Hmmm…her husband is nowhere to be found on this census, which isn’t entirely unusual in the 1930’s during the great depression. I haven’t found a census entry for Jay yet, but I am still looking. However, when I searched Beatrice’s name I did find this:

Divorce Decree for Jones-Guilds
Divorce Decree for Jones-Guilds (2)

Wow, my jaw hit the floor when I saw this! I couldn’t believe it especially the cause of divorce “Extreme and repeated cruelty; non-support.

One other interesting thing about this mystery, did you notice the name of Beatrice’s step-mother? That’s right Goldie Guilds. Goldie is the younger sister of Jay C. Guilds. I having a feeling that made for some interesting family gatherings.

While the mystery isn’t completely solved and I may never know what exactly happened between Beatrice and my biological great-grandfather, Jay, every brick wall knocked down gets me closer to finding my family.

And the mystery continues here.

Bless your ancestors!


(1) Year: 1930; Census Place: West Bloomfield, Oakland, Michigan; Roll: 1019; Page: 29B; Enumeration District:0138; Image: 1119.0; FHL microfilm: 2340754. 1930 United States Federal Census [database on-line]. Provo, UT, USA: Operations Inc, 2002. Original data: United States of America, Bureau of the Census. Fifteenth Census of the United States, 1930. Washington, D.C.: National Archives and Records Administration, 1930. T626, 2,667 rolls.

(2) Michigan, Divorce Records, 1897-1952 [database on-line]. Provo, UT, USA: Operations, Inc., 2014. Original data: Michigan. Divorce records. Michigan Department of Community Health, Division for Vital Records and Health Statistics, Lansing, Michigan. rolls.

Wordless Wednesday – Augusta F Mielke Death Certificate

Augusta F Mielke Death Certificate

My great-great grandmother Augusta F Strauss Mielke’s death certificate.

Courtesy of the Michigan State Library.

Happy Searching!


John L Mielke Death Certificate

This is my great-great grandfather’s death certificate.

Happy Searching!


Courtesy of the Library of Michigan.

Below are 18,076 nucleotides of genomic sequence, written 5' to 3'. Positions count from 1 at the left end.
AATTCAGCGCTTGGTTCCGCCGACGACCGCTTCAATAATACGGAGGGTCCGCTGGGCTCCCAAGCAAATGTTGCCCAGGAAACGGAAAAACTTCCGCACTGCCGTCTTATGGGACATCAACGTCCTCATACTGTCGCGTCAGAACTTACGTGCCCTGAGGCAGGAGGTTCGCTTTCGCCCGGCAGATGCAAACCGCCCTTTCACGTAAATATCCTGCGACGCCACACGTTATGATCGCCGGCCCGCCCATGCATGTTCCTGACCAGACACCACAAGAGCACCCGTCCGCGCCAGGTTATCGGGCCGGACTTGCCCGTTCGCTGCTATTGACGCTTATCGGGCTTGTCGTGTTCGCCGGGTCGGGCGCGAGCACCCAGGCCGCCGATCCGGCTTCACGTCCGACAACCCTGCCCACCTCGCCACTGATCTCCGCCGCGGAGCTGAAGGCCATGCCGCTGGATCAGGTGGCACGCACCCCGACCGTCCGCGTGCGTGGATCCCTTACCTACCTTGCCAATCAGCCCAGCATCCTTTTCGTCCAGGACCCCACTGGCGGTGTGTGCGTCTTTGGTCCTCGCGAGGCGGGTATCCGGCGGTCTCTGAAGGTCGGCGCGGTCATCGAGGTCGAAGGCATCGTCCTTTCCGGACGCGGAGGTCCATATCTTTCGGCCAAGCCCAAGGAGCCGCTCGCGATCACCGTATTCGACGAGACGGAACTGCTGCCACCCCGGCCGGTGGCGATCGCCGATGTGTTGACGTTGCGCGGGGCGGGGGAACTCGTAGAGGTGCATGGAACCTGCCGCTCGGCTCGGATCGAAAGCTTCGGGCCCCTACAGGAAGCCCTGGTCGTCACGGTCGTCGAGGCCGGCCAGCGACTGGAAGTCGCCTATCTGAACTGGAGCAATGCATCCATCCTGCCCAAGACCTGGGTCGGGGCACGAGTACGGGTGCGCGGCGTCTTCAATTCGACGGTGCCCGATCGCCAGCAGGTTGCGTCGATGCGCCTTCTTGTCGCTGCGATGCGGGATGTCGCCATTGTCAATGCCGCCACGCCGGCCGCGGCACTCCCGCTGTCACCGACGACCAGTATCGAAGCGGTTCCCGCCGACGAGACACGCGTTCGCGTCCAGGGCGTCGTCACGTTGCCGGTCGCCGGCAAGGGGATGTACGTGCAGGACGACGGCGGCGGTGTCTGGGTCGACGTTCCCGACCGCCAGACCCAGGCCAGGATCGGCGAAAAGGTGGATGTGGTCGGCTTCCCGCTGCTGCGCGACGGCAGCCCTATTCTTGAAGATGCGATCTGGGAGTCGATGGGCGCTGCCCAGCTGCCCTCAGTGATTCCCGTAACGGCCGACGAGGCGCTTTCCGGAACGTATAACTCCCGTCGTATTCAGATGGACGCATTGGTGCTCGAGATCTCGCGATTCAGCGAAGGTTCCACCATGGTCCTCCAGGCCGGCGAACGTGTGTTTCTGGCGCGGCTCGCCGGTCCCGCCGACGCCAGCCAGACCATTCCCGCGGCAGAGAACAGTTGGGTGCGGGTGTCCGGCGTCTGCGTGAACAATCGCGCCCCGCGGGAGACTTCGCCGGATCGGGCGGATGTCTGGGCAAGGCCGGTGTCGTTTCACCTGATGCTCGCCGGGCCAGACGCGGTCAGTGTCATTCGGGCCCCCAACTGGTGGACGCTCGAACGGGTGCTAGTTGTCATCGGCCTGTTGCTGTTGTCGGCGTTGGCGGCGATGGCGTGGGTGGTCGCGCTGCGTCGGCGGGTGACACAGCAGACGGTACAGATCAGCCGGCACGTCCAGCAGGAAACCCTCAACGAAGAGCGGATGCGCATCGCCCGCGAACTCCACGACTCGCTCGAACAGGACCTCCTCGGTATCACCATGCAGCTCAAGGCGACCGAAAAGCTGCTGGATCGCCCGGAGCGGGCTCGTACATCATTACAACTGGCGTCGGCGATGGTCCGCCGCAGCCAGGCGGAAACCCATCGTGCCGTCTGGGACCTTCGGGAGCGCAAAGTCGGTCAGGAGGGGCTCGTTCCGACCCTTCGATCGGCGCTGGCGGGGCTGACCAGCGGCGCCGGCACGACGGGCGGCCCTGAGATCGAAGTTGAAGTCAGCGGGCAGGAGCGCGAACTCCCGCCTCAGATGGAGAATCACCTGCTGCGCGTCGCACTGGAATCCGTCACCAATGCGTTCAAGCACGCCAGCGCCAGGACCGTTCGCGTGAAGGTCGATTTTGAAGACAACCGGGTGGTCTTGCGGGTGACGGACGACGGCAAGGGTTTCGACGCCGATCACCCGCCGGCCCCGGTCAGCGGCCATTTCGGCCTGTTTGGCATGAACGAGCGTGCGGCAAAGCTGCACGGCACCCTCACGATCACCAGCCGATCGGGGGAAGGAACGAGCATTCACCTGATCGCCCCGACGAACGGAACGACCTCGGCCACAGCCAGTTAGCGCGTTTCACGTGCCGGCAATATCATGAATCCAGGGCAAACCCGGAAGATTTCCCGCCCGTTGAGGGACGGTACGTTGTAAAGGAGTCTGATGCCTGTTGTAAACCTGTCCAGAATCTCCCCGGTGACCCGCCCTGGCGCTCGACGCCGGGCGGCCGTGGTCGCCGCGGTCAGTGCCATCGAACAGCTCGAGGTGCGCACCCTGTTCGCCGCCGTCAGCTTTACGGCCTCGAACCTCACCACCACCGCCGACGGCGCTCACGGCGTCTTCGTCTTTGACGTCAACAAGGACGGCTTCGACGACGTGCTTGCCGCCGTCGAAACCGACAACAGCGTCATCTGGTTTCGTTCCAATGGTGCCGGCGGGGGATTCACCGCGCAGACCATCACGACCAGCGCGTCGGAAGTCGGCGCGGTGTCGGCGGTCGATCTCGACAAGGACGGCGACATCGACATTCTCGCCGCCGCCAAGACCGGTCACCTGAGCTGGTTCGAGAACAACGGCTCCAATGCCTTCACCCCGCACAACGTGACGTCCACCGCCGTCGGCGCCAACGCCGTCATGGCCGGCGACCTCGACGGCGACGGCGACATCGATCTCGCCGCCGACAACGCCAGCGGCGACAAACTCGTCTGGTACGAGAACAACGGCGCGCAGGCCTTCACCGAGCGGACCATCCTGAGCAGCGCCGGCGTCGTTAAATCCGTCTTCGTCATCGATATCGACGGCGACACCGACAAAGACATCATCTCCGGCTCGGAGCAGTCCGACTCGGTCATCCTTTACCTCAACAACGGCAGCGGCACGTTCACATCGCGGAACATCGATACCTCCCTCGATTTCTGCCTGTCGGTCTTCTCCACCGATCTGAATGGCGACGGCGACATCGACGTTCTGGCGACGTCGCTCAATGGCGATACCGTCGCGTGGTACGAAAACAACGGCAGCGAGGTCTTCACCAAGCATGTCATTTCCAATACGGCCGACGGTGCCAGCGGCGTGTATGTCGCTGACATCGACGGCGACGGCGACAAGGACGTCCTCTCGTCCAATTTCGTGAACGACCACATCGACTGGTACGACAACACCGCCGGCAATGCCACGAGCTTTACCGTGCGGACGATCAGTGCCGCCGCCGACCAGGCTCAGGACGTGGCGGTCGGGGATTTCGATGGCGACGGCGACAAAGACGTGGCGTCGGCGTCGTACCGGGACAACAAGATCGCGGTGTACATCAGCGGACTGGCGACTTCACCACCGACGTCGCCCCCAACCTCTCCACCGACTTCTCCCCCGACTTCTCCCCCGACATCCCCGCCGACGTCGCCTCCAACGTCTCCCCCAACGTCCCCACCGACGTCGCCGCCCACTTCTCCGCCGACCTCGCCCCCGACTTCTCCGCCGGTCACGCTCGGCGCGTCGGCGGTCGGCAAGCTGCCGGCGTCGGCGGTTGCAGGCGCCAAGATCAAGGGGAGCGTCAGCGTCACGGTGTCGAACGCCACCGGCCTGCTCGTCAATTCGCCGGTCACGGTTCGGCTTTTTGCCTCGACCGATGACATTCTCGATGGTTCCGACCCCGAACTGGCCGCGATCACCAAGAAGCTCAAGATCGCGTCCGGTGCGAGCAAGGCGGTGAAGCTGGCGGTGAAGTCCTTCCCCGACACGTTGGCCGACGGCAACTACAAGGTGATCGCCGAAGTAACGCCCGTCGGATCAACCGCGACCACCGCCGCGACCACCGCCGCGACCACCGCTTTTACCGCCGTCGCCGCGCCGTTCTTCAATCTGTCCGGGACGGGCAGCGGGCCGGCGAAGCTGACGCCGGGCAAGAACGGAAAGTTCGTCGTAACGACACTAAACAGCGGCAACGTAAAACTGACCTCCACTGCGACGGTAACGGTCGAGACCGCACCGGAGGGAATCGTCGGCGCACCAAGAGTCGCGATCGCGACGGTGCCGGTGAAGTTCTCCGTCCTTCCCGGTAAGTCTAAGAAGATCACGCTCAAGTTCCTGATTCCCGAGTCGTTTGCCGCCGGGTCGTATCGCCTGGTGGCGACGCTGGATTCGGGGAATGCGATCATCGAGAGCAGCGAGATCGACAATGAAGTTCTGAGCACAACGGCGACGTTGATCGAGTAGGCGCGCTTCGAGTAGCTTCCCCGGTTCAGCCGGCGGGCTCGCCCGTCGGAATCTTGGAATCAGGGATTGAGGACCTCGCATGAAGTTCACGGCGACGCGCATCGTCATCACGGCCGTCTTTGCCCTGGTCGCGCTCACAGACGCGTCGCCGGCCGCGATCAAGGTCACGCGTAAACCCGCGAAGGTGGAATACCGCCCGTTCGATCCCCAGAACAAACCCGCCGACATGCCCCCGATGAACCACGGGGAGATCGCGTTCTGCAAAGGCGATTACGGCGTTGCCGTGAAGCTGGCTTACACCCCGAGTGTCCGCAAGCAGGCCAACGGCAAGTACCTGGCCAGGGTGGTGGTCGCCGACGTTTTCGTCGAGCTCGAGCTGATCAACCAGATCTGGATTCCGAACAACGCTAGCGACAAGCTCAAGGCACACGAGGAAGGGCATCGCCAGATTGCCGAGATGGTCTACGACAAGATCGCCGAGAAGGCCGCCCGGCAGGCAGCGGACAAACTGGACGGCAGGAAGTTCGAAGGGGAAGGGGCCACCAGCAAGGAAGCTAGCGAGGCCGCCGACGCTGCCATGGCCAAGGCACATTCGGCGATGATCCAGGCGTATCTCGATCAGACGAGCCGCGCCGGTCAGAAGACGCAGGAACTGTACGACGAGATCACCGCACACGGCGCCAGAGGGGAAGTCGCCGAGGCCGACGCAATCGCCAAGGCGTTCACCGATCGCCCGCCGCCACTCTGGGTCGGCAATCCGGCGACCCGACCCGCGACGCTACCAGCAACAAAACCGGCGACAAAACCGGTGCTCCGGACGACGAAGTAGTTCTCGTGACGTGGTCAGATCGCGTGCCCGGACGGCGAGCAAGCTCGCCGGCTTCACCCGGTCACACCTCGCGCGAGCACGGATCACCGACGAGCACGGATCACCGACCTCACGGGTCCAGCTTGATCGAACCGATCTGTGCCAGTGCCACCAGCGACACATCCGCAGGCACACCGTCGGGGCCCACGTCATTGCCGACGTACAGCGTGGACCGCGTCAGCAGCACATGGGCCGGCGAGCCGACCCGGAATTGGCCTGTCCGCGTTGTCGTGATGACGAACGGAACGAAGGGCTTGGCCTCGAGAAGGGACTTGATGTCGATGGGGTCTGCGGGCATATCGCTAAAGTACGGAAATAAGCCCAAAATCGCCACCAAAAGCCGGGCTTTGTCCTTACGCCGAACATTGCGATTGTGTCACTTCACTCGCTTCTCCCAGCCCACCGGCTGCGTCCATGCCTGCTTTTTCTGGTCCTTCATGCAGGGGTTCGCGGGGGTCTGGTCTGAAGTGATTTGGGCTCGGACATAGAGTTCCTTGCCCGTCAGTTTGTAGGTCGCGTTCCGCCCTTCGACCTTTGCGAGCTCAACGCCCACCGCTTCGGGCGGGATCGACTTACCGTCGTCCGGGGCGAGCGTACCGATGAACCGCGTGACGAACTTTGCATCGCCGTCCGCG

Travel Tuesday – Holland, Michigan’s Tulip Time Festival

My grandparent’s, Oscar and Lucille Lindsay, along with their mother’s Edith Lindsay and Elsie Mielke, visited Holland, Michigan’s Tulip Time Festival in 1949.

Here is a brief history of the Tulip Time Festival from Holland, Michigan’s tourism website.

History of Tulip Time Festival

Who would have predicted that the “Best Small Town Festival” in America, with over 500,000 people in attendance, grew out of a Woman’s Literary Club meeting in 1927? There, Miss Lida Rogers, a biology teacher at Holland High School, suggested that Holland adopt the tulip as its official flower and celebrate it with a festival.

The idea caught on, and the next year the City Council purchased 100,000 tulip bulbs from the Netherlands to plant in city parks and other areas. Bulbs were also available for Holland residents to purchase at one cent each. In the spring of 1929 thousands of tulips bloomed, and so did the long history of this annual festival. By the mid 1930’s, Tulip Time was nationally known. Big name stars like Dorothy Lamour, Pat O’Brien, and George Raft entertained at the festival.

Except for a brief hiatus during World War II, Tulip Time has continued to thrive. 1947 was a banner year, with the celebration of Holland’s Centennial and the strengthening of our Dutch ties. The Netherlands was grateful for the aid our citizens had provided following the war. In fact, the people of Amsterdam presented the City with the street organ that now entertains Windmill Island visitors. 1947 was also the first year of a long tradition: a visit from the governor of Michigan leading the street scrubbing ceremonies.

Another big year for Tulip Time was 1976. Holland received tremendous publicity through its float entry in the Tournament of Roses Parade. And that year, the Tulip Time festival climaxed with the appearance of the President, West Michigan’s own Gerald R. Ford, in the Parade of Bands.  Each year, Tulip Time brings back time-honored traditions and enhances the festival with new ones.

Here’s some pictures that my grandparent’s took that day! Click on any of the photo’s for a slideshow of the pictures!

Happy Searching!


©Finding Mielke 2012

Tombstone Tuesday – Marian Jane Mielke Verhonick

Marian Jane Mielke Verhonick was born 21 December 1922 to George A. J. Mielke and Elsie Jane Yetman and died on 26 Dec 2006 in Dearborn Heights, Michigan. She is buried at Woodmere Cemetery in Detroit. Marian was married to William “Bill” Verhonick.

I have very found memories of my Auntie Marian. A few of them are: her dog Snoopy; visiting Wyandote with her; and the cookies she made every Christmas.

My Grandfather, Oscar Lindsay, Aunt Marion, and Uncle Bill

Happy Searching!